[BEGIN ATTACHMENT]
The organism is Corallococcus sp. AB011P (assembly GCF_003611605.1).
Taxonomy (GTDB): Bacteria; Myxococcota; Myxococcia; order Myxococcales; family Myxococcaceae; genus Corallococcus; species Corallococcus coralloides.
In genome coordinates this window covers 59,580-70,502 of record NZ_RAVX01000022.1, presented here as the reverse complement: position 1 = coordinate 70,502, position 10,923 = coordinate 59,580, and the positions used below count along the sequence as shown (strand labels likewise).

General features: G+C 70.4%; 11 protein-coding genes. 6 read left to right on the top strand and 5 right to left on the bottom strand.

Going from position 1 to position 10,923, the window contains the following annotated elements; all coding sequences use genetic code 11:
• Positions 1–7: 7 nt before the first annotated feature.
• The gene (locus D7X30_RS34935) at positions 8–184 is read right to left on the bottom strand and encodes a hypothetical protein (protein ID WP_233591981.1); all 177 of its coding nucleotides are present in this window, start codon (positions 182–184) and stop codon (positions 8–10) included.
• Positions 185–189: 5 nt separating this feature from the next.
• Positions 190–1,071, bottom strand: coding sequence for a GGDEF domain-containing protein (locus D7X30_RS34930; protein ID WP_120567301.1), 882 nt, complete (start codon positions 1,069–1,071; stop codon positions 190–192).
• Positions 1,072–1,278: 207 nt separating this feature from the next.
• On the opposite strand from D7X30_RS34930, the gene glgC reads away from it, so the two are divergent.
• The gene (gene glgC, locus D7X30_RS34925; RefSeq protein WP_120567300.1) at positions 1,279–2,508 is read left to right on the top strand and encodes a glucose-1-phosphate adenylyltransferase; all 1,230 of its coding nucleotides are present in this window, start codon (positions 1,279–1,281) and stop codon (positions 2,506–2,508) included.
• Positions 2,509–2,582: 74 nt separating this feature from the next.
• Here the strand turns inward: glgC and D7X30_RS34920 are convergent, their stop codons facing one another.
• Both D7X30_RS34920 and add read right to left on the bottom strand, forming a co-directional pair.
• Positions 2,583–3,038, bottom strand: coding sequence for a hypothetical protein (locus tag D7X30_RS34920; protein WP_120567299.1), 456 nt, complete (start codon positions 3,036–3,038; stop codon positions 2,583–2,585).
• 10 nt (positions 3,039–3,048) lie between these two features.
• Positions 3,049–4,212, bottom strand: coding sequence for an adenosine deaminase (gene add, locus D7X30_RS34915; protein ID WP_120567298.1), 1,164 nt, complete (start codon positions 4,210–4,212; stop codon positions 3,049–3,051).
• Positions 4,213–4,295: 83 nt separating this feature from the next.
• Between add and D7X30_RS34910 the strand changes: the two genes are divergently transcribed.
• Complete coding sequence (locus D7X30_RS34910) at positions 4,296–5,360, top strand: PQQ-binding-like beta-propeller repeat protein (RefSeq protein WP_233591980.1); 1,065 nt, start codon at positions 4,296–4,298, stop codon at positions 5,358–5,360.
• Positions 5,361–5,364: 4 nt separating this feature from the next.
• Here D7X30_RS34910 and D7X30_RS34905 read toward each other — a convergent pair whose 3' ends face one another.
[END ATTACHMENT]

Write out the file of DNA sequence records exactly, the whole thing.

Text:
The organism is Corallococcus sp. AB011P (assembly GCF_003611605.1).
Taxonomy (GTDB): Bacteria; Myxococcota; Myxococcia; order Myxococcales; family Myxococcaceae; genus Corallococcus; species Corallococcus coralloides.
In genome coordinates this window covers 59,580-70,502 of record NZ_RAVX01000022.1, presented here as the reverse complement: position 1 = coordinate 70,502, position 10,923 = coordinate 59,580, and the positions used below count along the sequence as shown (strand labels likewise).

General features: G+C 70.4%; 11 protein-coding genes. 6 read left to right on the top strand and 5 right to left on the bottom strand.

Going from position 1 to position 10,923, the window contains the following annotated elements; all coding sequences use genetic code 11:
• Positions 1–7: 7 nt before the first annotated feature.
• The gene (locus D7X30_RS34935) at positions 8–184 is read right to left on the bottom strand and encodes a hypothetical protein (protein ID WP_233591981.1); all 177 of its coding nucleotides are present in this window, start codon (positions 182–184) and stop codon (positions 8–10) included.
• Positions 185–189: 5 nt separating this feature from the next.
• Positions 190–1,071, bottom strand: coding sequence for a GGDEF domain-containing protein (locus D7X30_RS34930; protein ID WP_120567301.1), 882 nt, complete (start codon positions 1,069–1,071; stop codon positions 190–192).
• Positions 1,072–1,278: 207 nt separating this feature from the next.
• On the opposite strand from D7X30_RS34930, the gene glgC reads away from it, so the two are divergent.
• The gene (gene glgC, locus D7X30_RS34925; RefSeq protein WP_120567300.1) at positions 1,279–2,508 is read left to right on the top strand and encodes a glucose-1-phosphate adenylyltransferase; all 1,230 of its coding nucleotides are present in this window, start codon (positions 1,279–1,281) and stop codon (positions 2,506–2,508) included.
• Positions 2,509–2,582: 74 nt separating this feature from the next.
• Here the strand turns inward: glgC and D7X30_RS34920 are convergent, their stop codons facing one another.
• Both D7X30_RS34920 and add read right to left on the bottom strand, forming a co-directional pair.
• Positions 2,583–3,038, bottom strand: coding sequence for a hypothetical protein (locus tag D7X30_RS34920; protein WP_120567299.1), 456 nt, complete (start codon positions 3,036–3,038; stop codon positions 2,583–2,585).
• 10 nt (positions 3,039–3,048) lie between these two features.
• Positions 3,049–4,212, bottom strand: coding sequence for an adenosine deaminase (gene add, locus D7X30_RS34915; protein ID WP_120567298.1), 1,164 nt, complete (start codon positions 4,210–4,212; stop codon positions 3,049–3,051).
• Positions 4,213–4,295: 83 nt separating this feature from the next.
• Between add and D7X30_RS34910 the strand changes: the two genes are divergently transcribed.
• Complete coding sequence (locus D7X30_RS34910) at positions 4,296–5,360, top strand: PQQ-binding-like beta-propeller repeat protein (RefSeq protein WP_233591980.1); 1,065 nt, start codon at positions 4,296–4,298, stop codon at positions 5,358–5,360.
• Positions 5,361–5,364: 4 nt separating this feature from the next.
• Here D7X30_RS34910 and D7X30_RS34905 read toward each other — a convergent pair whose 3' ends face one another.